Frakefamide

Frakefamide

Frakefamide
Systematic (IUPAC) name
4-fluoro-L-phenylalanyl-N-[(2R)-2-(L-tyrosylamino)propanoyl]-L-phenylalaninamide
Clinical data
Legal status
?
Identifiers
CAS number
ATC code None
PubChem
ChemSpider
Chemical data
Formula C30H34FN5O5 
Mol. mass 563.620 g/mol

Frakefamide (INN) is a synthetic, fluorinated opioid tetrapeptide with the amino acid sequence Tyr-D-Ala-(p-F)Phe-Phe-NH2 which acts as a peripherally-specific, selective μ-opioid receptor agonist.[1][2] Despite its inability to penetrate the blood-brain-barrier and enter the central nervous system,[1] frakefamide has potent analgesic effects and, unlike centrally-acting opioids like morphine, does not produce respiratory depression, indicating that its antinociceptive effects are mediated by peripheral μ-opioid receptors.[1][3] It was under development for the treatment of pain by AstraZeneca and Shire but was shelved after phase II clinical trials.[4][5]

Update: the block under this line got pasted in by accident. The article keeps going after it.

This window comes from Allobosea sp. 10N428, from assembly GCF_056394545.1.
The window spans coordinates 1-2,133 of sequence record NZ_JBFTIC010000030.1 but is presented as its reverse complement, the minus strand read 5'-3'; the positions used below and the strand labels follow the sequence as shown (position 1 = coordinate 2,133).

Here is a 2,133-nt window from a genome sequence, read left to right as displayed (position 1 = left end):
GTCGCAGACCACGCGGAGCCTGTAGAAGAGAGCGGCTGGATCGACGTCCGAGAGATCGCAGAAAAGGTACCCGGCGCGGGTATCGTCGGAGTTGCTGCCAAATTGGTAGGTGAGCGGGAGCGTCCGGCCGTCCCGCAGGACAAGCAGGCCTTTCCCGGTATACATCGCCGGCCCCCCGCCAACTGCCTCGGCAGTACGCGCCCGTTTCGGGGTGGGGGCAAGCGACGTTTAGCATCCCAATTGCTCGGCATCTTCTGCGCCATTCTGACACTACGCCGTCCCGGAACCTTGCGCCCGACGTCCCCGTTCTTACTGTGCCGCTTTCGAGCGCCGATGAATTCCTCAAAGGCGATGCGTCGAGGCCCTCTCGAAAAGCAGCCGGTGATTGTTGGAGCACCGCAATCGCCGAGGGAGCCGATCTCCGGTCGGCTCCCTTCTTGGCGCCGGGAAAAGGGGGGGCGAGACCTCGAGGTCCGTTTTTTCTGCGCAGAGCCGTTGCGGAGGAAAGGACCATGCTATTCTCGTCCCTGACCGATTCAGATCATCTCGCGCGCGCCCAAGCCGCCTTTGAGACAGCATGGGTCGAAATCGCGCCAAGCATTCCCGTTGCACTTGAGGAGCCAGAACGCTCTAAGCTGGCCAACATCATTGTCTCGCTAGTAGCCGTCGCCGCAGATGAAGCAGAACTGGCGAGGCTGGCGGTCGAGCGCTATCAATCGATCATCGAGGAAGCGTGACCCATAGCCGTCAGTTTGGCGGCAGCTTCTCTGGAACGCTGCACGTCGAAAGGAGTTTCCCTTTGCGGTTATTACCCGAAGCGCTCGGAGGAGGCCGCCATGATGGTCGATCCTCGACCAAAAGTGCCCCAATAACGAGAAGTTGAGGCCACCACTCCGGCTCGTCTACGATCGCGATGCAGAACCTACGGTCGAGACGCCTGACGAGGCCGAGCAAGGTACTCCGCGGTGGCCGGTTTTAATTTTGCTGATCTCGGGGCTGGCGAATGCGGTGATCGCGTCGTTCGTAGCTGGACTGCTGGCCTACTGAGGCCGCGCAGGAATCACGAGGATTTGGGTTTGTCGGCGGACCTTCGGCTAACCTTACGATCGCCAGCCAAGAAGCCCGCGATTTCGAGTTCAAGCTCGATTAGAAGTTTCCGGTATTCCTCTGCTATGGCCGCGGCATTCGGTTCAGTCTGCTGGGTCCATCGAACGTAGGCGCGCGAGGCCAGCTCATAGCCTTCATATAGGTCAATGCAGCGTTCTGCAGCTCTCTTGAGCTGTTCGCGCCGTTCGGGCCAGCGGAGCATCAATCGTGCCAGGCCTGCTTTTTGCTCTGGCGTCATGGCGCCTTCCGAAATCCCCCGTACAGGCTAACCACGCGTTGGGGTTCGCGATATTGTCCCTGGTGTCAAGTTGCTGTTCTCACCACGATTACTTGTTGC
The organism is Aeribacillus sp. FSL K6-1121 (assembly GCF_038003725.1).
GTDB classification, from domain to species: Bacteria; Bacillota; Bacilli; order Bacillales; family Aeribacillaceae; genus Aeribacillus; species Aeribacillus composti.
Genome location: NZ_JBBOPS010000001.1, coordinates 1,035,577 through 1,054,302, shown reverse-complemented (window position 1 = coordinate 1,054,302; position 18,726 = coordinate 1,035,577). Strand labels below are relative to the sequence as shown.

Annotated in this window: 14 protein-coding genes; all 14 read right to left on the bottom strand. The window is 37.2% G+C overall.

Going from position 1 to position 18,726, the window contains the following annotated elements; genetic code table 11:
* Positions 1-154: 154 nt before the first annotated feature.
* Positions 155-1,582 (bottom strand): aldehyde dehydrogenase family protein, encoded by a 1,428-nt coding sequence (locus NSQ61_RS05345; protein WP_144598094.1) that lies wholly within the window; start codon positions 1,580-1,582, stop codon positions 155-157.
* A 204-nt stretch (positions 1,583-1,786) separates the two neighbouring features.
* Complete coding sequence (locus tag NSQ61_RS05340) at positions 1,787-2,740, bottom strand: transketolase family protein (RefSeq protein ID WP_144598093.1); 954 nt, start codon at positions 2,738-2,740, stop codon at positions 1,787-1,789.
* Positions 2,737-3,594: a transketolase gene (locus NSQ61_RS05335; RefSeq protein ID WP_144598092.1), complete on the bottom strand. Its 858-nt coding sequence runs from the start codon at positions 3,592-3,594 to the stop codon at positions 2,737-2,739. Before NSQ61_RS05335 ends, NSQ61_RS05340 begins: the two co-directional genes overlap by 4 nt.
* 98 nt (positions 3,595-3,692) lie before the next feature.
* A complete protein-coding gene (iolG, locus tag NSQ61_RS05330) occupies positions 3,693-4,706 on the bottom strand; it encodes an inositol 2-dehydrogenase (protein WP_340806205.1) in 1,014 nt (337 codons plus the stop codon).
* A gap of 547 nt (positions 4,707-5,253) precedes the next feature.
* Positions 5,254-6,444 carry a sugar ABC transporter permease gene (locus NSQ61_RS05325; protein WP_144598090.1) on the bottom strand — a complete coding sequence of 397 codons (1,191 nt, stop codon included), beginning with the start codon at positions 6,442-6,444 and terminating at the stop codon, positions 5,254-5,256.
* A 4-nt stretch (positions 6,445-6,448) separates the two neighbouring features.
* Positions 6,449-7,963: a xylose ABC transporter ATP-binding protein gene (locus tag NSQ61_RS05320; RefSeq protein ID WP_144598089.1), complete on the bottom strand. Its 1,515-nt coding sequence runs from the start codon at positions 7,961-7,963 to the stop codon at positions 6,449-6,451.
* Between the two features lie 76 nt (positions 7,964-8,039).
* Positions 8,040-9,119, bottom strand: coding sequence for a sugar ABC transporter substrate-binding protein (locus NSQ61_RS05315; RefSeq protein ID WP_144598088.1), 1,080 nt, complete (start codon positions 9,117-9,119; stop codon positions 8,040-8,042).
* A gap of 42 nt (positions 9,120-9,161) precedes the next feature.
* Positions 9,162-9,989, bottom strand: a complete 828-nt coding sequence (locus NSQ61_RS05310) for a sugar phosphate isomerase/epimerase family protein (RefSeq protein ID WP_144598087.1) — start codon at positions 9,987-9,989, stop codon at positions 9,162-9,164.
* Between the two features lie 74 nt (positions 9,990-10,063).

See also

References

  1. ^ a b c Modalen AO, Quiding H, Frey J, Westman L, Lindahl S (March 2005). "A novel molecule (frakefamide) with peripheral opioid properties: the effects on resting ventilation compared with morphine and placebo". Anesthesia and Analgesia 100 (3): 713–7, table of contents.  
  2. ^ Jeffrey K. Aronson (30 November 2009). Meyler's Side Effects of Analgesics and Anti-Inflammatory Drugs. Elsevier. p. 84.  
  3. ^ Modalen AO, Quiding H, Frey J, Westman L, Lindahl S (January 2006). "A novel molecule with peripheral opioid properties: the effects on hypercarbic and hypoxic ventilation at steady-state compared with morphine and placebo". Anesthesia and Analgesia 102 (1): 104–9.  
  4. ^ Neal G. Anderson (15 April 2012). Practical Process Research and Development: A Guide for Organic Chemists. Academic Press. p. 4.  
  5. ^ Chas Bountra; Rajesh Munglani; William K. Schmidt (13 May 2003). Pain: Current Understanding, Emerging Therapies, And Novel Approaches To Drug Discovery. CRC Press. p. 400.